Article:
, Volume 13, Issue 1, pp 2-19

The ethics of biological control: Understanding the moral implications of our most powerful ecological technology

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A system of environmental ethics recently developed by Lawrence Johnson may be used to analyze the moral implications of biological control. According to this system, entities are morally relevant when they possess well-being interests (i.e., functions or processes that can be better or worse in so far as the entity is concerned). In this formulation of ethical analysis, species and ecosystems are morally relevant because they are not simply aggregates of individuals, so their processes, properties, and well-being interests are not reducible to the sum of their individual members. Following Johnson's thesis, species and ecosystems have morally relevant interests in surviving and maintaining themselves as integrated wholes with particular self-identities. This theoretical structure gives rise to a number of ethical criteria that are particularly relevant to biological control, which apply to the ecosystem (the extent to which it is large, native, unique, and integrated) and to the action being considered (the extent to which it is novel, omnipresent, monitored, reversible, and necessary). In these terms, it is evident that not all biological control efforts are ethically defensible. In general terms, natural biological control is most desirable, followed by augmentative strategies, classical approaches, and finally neoclassical biological control. Two specific cases (neoclassical biological control of rangeland grasshoppers and classical biological control of prickly pear cactus) illustrate the ethical concerns. Finally, it can be shown that formalized restrictions of biological control are necessary, given the unique properties of this technology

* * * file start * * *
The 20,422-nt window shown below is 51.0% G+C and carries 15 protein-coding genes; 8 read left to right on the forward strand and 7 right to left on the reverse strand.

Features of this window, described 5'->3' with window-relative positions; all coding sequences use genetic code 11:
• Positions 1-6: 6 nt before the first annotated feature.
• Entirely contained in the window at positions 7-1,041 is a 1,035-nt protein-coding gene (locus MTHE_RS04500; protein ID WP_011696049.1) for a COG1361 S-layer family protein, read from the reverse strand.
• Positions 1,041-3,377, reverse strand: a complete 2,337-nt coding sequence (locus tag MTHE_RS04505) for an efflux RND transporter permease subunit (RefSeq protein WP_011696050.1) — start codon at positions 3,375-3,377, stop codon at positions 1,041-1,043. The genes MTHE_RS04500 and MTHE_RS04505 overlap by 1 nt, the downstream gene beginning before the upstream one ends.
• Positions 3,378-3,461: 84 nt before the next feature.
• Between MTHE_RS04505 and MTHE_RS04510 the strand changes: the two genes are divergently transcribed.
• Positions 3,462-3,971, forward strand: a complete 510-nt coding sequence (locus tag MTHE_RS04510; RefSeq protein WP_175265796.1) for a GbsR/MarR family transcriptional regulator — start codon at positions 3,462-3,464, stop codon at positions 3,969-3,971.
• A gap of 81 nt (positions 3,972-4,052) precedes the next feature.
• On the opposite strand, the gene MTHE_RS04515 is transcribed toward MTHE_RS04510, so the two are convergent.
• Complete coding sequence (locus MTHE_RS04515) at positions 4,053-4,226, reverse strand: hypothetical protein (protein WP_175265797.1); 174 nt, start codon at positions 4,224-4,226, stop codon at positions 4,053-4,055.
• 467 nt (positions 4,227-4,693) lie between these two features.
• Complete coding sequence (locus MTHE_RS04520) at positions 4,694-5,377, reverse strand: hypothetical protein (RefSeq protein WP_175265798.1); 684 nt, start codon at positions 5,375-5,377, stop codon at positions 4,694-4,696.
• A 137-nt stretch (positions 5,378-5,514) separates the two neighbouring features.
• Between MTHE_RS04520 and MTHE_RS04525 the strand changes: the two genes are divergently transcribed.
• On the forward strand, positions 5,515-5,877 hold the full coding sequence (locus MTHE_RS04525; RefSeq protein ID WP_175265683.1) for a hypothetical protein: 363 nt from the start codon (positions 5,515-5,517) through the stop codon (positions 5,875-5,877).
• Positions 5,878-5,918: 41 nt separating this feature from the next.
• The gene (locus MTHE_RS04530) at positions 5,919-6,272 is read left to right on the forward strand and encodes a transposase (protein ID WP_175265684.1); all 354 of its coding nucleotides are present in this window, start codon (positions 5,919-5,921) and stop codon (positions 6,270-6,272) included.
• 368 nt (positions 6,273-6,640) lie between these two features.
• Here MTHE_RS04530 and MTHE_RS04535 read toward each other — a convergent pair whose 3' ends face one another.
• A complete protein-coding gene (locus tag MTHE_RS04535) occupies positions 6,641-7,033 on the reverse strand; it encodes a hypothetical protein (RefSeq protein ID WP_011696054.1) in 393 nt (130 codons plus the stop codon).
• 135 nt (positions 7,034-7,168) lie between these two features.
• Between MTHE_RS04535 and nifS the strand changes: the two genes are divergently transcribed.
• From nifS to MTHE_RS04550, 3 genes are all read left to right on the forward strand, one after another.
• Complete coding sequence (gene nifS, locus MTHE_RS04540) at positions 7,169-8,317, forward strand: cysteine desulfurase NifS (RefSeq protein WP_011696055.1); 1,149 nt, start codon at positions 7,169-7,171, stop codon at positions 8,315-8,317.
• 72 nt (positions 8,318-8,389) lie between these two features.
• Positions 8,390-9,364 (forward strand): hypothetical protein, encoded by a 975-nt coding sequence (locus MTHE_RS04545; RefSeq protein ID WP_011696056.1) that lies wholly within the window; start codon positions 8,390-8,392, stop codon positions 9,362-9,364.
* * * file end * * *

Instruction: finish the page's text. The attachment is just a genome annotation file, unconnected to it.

Jeff Lockwood is an Associate Professor of Entomology in the Department of Plant, Soil, and Insect Sciences at the University of Wyoming. He is an insect ecologist who has conducted research on crop, livestock, rangeland, and aquatic systems. During the last 9 years, his work has focused on the population biology and management of rangeland grasshoppers in the western US. His efforts from 1991–1994 to prevent the release of exotic biological control agents intended to suppress grasshopper species across western North America drew him into the ecology, economics, politics, sociology, and ultimately the ethics, of biological control. He has previously published on the ethical treatment of insects as individual organisms (Lockwood 1987, 1988). Dr. Lockwood has taught courses on Biodiversity, Insect Physiology, Insect Behavior, Insect Population Biology, Agricultural Ethics, and Classic and Contemporary Issues in the Life Sciences.